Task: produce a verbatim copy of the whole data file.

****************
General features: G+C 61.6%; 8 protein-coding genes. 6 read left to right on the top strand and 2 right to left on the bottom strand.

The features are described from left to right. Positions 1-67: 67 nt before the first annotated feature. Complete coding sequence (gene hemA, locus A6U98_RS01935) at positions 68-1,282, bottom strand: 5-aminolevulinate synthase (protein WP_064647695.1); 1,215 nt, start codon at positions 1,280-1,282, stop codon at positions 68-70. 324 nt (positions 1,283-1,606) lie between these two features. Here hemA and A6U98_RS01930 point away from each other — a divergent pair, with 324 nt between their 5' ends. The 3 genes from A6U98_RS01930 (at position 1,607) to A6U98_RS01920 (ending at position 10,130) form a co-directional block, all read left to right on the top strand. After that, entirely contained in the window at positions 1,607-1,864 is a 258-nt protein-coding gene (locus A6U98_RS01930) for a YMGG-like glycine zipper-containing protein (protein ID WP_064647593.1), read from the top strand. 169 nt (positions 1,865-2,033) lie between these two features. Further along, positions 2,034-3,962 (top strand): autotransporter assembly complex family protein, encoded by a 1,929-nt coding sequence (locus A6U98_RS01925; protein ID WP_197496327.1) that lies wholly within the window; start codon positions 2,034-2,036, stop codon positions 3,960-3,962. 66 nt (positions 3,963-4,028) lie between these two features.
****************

General features: G+C 61.6%; 8 protein-coding genes. 6 read left to right on the top strand and 2 right to left on the bottom strand.

The features are described from left to right. Positions 1-67: 67 nt before the first annotated feature. Complete coding sequence (gene hemA, locus A6U98_RS01935) at positions 68-1,282, bottom strand: 5-aminolevulinate synthase (protein WP_064647695.1); 1,215 nt, start codon at positions 1,280-1,282, stop codon at positions 68-70. 324 nt (positions 1,283-1,606) lie between these two features. Here hemA and A6U98_RS01930 point away from each other — a divergent pair, with 324 nt between their 5' ends. The 3 genes from A6U98_RS01930 (at position 1,607) to A6U98_RS01920 (ending at position 10,130) form a co-directional block, all read left to right on the top strand. After that, entirely contained in the window at positions 1,607-1,864 is a 258-nt protein-coding gene (locus A6U98_RS01930) for a YMGG-like glycine zipper-containing protein (protein ID WP_064647593.1), read from the top strand. 169 nt (positions 1,865-2,033) lie between these two features. Further along, positions 2,034-3,962 (top strand): autotransporter assembly complex family protein, encoded by a 1,929-nt coding sequence (locus A6U98_RS01925; protein ID WP_197496327.1) that lies wholly within the window; start codon positions 2,034-2,036, stop codon positions 3,960-3,962. 66 nt (positions 3,963-4,028) lie between these two features.